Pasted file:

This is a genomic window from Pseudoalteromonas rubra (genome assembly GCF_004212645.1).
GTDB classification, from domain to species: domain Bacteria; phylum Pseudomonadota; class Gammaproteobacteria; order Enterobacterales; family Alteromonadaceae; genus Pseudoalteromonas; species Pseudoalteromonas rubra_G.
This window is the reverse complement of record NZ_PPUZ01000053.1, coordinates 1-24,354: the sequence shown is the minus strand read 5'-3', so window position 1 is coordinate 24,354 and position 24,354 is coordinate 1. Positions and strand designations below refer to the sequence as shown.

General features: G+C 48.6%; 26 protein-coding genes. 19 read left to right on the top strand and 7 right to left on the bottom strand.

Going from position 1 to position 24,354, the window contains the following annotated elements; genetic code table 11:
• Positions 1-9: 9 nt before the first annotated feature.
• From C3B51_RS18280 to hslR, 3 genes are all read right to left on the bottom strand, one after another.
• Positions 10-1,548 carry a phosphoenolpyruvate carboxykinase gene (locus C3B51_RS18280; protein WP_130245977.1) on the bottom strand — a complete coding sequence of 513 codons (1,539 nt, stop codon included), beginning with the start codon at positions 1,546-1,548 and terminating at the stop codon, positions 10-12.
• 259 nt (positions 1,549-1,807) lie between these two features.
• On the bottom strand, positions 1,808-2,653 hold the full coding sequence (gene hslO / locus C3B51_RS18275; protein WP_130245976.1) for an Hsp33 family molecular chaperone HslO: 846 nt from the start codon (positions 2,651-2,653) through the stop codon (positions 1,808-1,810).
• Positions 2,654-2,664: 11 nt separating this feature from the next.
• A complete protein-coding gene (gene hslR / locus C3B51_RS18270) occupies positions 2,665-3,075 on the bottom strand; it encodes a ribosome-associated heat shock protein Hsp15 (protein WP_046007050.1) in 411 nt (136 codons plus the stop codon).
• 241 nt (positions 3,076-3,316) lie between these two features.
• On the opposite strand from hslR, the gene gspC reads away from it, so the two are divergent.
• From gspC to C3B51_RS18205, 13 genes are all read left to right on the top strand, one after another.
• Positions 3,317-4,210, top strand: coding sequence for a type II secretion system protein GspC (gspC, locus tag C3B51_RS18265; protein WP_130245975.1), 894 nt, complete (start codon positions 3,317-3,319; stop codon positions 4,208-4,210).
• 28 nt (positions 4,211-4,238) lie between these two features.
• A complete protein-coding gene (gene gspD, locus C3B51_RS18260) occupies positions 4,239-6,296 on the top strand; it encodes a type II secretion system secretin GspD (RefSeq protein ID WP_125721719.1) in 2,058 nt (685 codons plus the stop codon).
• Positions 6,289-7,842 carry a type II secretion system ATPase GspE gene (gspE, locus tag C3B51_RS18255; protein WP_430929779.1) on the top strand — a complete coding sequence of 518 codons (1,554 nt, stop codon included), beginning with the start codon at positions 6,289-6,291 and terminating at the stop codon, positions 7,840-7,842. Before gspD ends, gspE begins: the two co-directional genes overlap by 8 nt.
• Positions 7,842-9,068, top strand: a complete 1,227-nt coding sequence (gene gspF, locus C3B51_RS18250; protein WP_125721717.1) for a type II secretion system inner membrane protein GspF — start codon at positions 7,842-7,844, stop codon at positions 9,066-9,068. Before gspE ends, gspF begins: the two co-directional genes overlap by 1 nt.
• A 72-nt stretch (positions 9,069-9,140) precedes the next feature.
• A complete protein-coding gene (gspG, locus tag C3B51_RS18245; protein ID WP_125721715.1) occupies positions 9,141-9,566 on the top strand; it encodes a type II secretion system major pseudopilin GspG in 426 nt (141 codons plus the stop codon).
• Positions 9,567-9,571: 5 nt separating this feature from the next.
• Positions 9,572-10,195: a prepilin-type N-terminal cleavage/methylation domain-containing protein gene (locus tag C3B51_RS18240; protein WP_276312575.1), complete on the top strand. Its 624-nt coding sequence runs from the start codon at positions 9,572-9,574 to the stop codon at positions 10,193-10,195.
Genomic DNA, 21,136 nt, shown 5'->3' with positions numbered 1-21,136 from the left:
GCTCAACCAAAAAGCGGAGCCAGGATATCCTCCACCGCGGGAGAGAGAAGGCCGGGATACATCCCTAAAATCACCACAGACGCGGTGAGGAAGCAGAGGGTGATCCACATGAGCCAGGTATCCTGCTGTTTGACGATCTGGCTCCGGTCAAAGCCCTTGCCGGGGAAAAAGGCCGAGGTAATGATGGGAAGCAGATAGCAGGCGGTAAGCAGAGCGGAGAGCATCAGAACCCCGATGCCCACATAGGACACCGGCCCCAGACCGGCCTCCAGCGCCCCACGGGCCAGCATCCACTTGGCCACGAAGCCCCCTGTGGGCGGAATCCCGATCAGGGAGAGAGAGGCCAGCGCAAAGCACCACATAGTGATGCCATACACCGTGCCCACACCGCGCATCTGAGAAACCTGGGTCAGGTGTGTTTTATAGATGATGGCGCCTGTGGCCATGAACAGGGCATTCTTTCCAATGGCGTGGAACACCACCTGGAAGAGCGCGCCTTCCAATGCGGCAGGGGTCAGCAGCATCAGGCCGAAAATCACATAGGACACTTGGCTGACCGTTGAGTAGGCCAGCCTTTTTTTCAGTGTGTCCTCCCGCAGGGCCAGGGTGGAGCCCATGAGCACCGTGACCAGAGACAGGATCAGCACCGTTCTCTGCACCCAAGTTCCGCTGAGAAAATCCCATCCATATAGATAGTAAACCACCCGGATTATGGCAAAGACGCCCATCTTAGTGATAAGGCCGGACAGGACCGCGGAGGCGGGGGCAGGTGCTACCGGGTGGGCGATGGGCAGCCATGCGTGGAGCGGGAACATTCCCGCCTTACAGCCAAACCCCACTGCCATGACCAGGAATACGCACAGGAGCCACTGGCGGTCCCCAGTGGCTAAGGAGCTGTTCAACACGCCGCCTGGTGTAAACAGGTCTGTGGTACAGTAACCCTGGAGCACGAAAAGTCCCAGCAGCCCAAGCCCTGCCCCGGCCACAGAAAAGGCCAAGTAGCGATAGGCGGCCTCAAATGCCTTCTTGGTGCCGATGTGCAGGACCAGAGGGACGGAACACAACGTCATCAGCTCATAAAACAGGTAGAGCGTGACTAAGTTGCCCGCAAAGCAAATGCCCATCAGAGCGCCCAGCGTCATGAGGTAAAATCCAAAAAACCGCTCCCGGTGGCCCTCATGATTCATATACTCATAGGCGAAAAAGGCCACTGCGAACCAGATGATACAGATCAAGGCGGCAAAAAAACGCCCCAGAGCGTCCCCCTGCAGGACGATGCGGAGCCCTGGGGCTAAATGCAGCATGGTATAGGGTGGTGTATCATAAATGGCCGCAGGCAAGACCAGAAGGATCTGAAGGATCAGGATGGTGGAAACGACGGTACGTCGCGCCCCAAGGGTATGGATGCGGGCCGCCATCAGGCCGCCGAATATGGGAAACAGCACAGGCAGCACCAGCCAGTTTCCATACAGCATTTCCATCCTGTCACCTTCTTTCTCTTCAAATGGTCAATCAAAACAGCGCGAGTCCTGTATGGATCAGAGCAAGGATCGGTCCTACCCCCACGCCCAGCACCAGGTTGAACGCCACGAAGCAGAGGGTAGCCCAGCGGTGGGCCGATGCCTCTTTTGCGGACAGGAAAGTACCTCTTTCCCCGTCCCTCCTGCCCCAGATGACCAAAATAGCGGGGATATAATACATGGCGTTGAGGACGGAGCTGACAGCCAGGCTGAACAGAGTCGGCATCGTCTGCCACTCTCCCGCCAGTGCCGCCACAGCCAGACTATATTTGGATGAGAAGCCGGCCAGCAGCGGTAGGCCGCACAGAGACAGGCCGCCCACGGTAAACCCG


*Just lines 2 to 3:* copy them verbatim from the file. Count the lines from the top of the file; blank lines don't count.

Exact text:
GTDB classification, from domain to species: domain Bacteria; phylum Pseudomonadota; class Gammaproteobacteria; order Enterobacterales; family Alteromonadaceae; genus Pseudoalteromonas; species Pseudoalteromonas rubra_G.
This window is the reverse complement of record NZ_PPUZ01000053.1, coordinates 1-24,354: the sequence shown is the minus strand read 5'-3', so window position 1 is coordinate 24,354 and position 24,354 is coordinate 1. Positions and strand designations below refer to the sequence as shown.